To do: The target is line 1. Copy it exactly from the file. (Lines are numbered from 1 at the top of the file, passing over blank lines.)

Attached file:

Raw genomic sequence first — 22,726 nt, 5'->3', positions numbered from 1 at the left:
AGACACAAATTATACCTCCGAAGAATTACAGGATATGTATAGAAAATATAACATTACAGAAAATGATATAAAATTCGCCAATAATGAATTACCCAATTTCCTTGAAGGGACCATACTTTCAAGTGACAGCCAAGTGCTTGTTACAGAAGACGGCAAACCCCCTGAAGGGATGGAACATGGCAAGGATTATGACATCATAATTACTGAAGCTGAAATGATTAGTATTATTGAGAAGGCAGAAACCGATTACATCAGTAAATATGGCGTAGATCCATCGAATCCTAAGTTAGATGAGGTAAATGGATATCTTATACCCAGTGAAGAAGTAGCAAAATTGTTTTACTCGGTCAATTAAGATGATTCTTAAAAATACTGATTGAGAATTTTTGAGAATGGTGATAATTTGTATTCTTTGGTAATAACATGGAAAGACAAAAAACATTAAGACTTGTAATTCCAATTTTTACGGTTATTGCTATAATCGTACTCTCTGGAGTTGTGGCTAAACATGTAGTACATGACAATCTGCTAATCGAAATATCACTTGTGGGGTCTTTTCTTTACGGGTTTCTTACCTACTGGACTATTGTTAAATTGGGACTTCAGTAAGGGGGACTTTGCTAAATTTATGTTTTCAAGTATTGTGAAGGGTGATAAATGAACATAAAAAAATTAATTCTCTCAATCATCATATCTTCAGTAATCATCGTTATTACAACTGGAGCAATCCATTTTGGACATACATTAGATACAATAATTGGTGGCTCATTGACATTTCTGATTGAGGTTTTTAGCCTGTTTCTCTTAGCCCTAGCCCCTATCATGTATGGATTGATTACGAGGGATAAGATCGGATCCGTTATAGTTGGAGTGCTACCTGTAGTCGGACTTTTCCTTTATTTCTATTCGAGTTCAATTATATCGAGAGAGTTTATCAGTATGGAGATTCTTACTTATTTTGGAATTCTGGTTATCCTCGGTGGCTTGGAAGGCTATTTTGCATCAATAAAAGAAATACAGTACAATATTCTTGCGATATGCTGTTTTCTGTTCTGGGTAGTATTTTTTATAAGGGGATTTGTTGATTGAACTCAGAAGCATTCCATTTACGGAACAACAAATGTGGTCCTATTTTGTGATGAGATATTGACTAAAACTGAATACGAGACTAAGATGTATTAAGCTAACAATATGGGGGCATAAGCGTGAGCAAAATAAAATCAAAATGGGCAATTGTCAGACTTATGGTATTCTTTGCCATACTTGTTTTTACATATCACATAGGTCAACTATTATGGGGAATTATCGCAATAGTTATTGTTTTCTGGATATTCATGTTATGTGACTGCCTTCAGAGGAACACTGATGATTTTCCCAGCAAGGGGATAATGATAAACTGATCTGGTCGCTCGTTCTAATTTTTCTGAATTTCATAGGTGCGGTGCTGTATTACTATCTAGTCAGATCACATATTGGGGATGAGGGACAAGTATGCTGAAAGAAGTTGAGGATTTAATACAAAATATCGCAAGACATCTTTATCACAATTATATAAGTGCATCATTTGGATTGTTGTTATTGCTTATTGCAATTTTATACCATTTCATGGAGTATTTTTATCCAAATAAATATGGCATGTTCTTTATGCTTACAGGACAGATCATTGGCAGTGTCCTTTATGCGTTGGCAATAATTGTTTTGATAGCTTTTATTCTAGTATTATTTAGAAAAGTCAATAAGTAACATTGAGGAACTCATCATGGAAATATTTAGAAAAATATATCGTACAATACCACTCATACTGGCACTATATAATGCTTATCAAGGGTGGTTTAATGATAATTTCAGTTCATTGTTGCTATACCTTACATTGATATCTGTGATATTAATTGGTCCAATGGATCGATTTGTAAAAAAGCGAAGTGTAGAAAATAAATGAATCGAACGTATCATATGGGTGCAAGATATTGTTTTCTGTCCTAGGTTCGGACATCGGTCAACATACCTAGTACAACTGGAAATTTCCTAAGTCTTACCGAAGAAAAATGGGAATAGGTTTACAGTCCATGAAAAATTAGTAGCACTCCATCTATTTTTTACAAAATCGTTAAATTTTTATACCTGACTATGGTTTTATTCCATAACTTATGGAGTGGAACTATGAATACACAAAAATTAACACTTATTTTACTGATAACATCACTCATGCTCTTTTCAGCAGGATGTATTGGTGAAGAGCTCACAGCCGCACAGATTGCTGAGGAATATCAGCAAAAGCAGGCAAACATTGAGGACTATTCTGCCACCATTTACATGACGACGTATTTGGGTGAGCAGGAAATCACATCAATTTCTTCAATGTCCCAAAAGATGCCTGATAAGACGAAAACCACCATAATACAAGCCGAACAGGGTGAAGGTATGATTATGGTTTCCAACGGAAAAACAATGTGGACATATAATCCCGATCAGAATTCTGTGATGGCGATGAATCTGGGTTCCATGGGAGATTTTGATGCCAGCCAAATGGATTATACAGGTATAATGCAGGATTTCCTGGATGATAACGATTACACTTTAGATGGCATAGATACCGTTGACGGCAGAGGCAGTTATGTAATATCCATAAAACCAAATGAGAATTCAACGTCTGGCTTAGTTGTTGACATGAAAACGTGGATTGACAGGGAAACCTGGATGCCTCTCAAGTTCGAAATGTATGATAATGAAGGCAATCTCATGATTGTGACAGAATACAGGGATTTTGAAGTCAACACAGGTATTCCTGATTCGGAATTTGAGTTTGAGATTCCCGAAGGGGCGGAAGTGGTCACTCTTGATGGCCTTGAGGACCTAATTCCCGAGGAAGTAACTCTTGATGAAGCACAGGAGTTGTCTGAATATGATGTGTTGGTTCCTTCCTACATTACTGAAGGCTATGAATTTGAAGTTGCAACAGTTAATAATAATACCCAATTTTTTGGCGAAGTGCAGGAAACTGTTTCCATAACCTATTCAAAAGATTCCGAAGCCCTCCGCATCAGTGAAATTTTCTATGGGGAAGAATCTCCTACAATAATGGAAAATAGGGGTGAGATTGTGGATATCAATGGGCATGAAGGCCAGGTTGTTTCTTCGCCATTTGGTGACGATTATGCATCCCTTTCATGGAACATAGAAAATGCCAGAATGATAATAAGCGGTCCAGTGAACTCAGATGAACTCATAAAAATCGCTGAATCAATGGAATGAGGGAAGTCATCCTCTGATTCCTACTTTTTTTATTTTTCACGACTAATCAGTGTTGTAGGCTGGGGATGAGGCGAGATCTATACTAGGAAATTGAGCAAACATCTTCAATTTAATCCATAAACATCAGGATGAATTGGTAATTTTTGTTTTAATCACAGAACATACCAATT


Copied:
Raw genomic sequence first — 22,726 nt, 5'->3', positions numbered from 1 at the left: